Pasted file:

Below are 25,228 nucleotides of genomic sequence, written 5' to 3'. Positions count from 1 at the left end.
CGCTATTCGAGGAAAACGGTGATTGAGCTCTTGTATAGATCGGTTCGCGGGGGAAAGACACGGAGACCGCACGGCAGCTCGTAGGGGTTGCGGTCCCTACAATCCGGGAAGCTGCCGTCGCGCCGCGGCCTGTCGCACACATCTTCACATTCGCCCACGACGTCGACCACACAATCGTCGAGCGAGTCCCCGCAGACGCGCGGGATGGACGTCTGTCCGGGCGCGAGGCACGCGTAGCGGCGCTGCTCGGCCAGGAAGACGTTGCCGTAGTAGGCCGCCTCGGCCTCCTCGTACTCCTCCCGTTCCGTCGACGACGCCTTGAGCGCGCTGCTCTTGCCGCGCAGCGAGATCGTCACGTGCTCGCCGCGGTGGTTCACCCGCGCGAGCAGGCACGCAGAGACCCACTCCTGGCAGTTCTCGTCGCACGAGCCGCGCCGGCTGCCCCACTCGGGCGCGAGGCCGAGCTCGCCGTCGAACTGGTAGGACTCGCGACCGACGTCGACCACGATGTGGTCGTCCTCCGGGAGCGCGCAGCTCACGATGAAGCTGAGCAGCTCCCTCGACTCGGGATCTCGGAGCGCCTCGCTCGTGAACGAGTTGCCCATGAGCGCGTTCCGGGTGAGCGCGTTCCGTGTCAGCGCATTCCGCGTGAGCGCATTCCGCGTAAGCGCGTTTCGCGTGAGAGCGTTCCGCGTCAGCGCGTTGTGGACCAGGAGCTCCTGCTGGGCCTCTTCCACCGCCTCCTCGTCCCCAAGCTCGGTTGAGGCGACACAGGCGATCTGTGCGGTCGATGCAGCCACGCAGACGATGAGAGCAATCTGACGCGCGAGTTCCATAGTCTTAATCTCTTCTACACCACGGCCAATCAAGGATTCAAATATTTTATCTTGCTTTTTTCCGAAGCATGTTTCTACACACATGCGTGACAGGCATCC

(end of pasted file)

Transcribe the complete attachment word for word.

Below are 25,228 nucleotides of genomic sequence, written 5' to 3'. Positions count from 1 at the left end.
CGCTATTCGAGGAAAACGGTGATTGAGCTCTTGTATAGATCGGTTCGCGGGGGAAAGACACGGAGACCGCACGGCAGCTCGTAGGGGTTGCGGTCCCTACAATCCGGGAAGCTGCCGTCGCGCCGCGGCCTGTCGCACACATCTTCACATTCGCCCACGACGTCGACCACACAATCGTCGAGCGAGTCCCCGCAGACGCGCGGGATGGACGTCTGTCCGGGCGCGAGGCACGCGTAGCGGCGCTGCTCGGCCAGGAAGACGTTGCCGTAGTAGGCCGCCTCGGCCTCCTCGTACTCCTCCCGTTCCGTCGACGACGCCTTGAGCGCGCTGCTCTTGCCGCGCAGCGAGATCGTCACGTGCTCGCCGCGGTGGTTCACCCGCGCGAGCAGGCACGCAGAGACCCACTCCTGGCAGTTCTCGTCGCACGAGCCGCGCCGGCTGCCCCACTCGGGCGCGAGGCCGAGCTCGCCGTCGAACTGGTAGGACTCGCGACCGACGTCGACCACGATGTGGTCGTCCTCCGGGAGCGCGCAGCTCACGATGAAGCTGAGCAGCTCCCTCGACTCGGGATCTCGGAGCGCCTCGCTCGTGAACGAGTTGCCCATGAGCGCGTTCCGGGTGAGCGCGTTCCGTGTCAGCGCATTCCGCGTGAGCGCATTCCGCGTAAGCGCGTTTCGCGTGAGAGCGTTCCGCGTCAGCGCGTTGTGGACCAGGAGCTCCTGCTGGGCCTCTTCCACCGCCTCCTCGTCCCCAAGCTCGGTTGAGGCGACACAGGCGATCTGTGCGGTCGATGCAGCCACGCAGACGATGAGAGCAATCTGACGCGCGAGTTCCATAGTCTTAATCTCTTCTACACCACGGCCAATCAAGGATTCAAATATTTTATCTTGCTTTTTTCCGAAGCATGTTTCTACACACATGCGTGACAGGCATCC